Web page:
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The Georgia Coast is one the most intriguing areas of the United States. A land of sluggish rivers, murkey blackwater swamps, and studded with a string of islands, it is the home of a special breed of people. They are as wild, reckless, exciting, beautiful, and contradictory as the land itself. One thing is for sure: both natives and visitors love it. But the story of this land is one that is often known about only in legend and hearsay, in stories and novels, and even in a few dissertations.
By focusing on James Hamilton Couper, James Bagwell paints a portrait of the Georgia Coast during the late eighteenth century through the middle of the nineteenth century. Couper's family was originally from Scotland, where the story actually begins, but settled on the Georgia Coast. When James Hamilton Couper was grown, he attended Yale, but returned to make a name for himself and his plantation in politics, plantation management, scientific agriculture, archaeology, and architecture. Bagwell also discusses the role of Couper as a slave owner and of slave-life on the plantation.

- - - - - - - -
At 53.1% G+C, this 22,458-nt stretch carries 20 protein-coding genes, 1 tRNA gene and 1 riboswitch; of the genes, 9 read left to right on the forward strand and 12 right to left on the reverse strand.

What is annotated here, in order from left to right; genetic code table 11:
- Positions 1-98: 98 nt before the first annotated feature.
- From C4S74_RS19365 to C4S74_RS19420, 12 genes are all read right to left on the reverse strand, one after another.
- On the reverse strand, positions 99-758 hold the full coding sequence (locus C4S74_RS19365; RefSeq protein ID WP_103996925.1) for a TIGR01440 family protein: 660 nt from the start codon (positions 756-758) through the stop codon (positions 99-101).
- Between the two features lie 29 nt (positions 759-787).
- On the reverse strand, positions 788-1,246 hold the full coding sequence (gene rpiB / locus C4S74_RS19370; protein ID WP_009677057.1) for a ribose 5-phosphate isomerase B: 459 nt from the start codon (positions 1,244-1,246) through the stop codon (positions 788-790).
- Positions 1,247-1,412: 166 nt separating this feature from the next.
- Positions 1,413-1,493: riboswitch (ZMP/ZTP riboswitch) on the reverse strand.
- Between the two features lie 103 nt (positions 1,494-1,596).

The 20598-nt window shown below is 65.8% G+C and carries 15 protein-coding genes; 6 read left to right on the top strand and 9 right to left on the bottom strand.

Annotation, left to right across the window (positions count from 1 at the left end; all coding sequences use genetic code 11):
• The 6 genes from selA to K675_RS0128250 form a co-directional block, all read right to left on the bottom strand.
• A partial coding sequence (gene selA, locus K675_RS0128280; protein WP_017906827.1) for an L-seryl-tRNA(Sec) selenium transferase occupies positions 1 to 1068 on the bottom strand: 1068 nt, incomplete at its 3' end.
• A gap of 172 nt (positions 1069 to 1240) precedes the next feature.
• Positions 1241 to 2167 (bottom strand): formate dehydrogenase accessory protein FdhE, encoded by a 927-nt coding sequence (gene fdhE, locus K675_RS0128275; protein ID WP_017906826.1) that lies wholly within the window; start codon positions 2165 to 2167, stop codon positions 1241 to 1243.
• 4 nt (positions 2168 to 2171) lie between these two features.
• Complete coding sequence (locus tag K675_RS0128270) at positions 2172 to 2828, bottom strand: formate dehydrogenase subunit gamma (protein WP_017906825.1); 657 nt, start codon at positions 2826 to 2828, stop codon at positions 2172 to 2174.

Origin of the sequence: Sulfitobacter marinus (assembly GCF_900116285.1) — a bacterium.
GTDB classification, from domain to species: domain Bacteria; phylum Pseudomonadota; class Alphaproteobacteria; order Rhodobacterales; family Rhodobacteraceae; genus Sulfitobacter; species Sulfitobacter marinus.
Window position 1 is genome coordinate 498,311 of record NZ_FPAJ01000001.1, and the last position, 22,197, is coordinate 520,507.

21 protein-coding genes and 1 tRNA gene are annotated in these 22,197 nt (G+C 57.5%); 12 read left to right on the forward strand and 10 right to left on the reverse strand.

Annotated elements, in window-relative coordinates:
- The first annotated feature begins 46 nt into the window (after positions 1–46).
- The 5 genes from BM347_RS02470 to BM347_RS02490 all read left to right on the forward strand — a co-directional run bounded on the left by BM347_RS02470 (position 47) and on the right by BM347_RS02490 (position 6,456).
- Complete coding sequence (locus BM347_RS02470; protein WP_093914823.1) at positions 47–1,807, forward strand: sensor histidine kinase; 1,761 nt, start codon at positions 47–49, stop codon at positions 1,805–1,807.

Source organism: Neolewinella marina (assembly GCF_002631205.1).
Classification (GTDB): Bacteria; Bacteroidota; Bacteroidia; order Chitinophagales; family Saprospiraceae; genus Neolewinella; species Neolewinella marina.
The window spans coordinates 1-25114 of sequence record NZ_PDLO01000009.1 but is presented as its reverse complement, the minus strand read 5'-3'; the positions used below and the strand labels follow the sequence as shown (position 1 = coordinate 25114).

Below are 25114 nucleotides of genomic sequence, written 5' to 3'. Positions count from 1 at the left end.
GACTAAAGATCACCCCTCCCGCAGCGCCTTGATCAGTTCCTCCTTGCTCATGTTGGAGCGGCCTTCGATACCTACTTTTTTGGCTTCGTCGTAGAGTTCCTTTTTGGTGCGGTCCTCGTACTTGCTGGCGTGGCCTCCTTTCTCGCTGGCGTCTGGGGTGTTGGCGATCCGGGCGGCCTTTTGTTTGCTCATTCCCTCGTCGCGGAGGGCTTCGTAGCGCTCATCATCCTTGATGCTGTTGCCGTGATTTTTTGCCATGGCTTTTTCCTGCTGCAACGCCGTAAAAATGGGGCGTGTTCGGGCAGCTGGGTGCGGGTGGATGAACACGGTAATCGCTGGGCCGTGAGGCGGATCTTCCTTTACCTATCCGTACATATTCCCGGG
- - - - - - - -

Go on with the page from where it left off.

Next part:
But the book is more than about Couper; he is simply the pivot of the book. The real story here is the Coastal land itself: socially, economically, religiously, and politically. From the colonial days on the coast through the American Civil War, Bagwell has written a compelling story of a most enigmatic land: the Georgia Coast.
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